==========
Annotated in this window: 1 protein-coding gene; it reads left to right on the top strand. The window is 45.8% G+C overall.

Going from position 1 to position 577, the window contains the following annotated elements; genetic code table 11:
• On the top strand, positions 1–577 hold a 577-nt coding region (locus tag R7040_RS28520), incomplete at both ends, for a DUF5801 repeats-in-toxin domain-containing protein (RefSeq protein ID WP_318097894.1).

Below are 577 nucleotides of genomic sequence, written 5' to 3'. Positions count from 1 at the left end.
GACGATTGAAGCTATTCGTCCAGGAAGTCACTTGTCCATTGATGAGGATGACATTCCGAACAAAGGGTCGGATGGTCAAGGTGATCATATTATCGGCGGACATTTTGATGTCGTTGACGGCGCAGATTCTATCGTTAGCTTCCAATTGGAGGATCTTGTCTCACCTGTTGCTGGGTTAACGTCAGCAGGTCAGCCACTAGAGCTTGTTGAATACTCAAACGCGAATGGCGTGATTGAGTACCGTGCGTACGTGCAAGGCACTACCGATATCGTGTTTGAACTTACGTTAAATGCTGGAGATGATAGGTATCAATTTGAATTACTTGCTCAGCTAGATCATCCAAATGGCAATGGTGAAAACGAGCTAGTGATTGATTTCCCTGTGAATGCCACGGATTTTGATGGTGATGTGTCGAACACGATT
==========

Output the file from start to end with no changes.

Annotated in this window: 1 protein-coding gene; it reads left to right on the top strand. The window is 45.8% G+C overall.

Going from position 1 to position 577, the window contains the following annotated elements; genetic code table 11:
• On the top strand, positions 1–577 hold a 577-nt coding region (locus tag R7040_RS28520), incomplete at both ends, for a DUF5801 repeats-in-toxin domain-containing protein (RefSeq protein ID WP_318097894.1).

Below are 577 nucleotides of genomic sequence, written 5' to 3'. Positions count from 1 at the left end.
GACGATTGAAGCTATTCGTCCAGGAAGTCACTTGTCCATTGATGAGGATGACATTCCGAACAAAGGGTCGGATGGTCAAGGTGATCATATTATCGGCGGACATTTTGATGTCGTTGACGGCGCAGATTCTATCGTTAGCTTCCAATTGGAGGATCTTGTCTCACCTGTTGCTGGGTTAACGTCAGCAGGTCAGCCACTAGAGCTTGTTGAATACTCAAACGCGAATGGCGTGATTGAGTACCGTGCGTACGTGCAAGGCACTACCGATATCGTGTTTGAACTTACGTTAAATGCTGGAGATGATAGGTATCAATTTGAATTACTTGCTCAGCTAGATCATCCAAATGGCAATGGTGAAAACGAGCTAGTGATTGATTTCCCTGTGAATGCCACGGATTTTGATGGTGATGTGTCGAACACGATT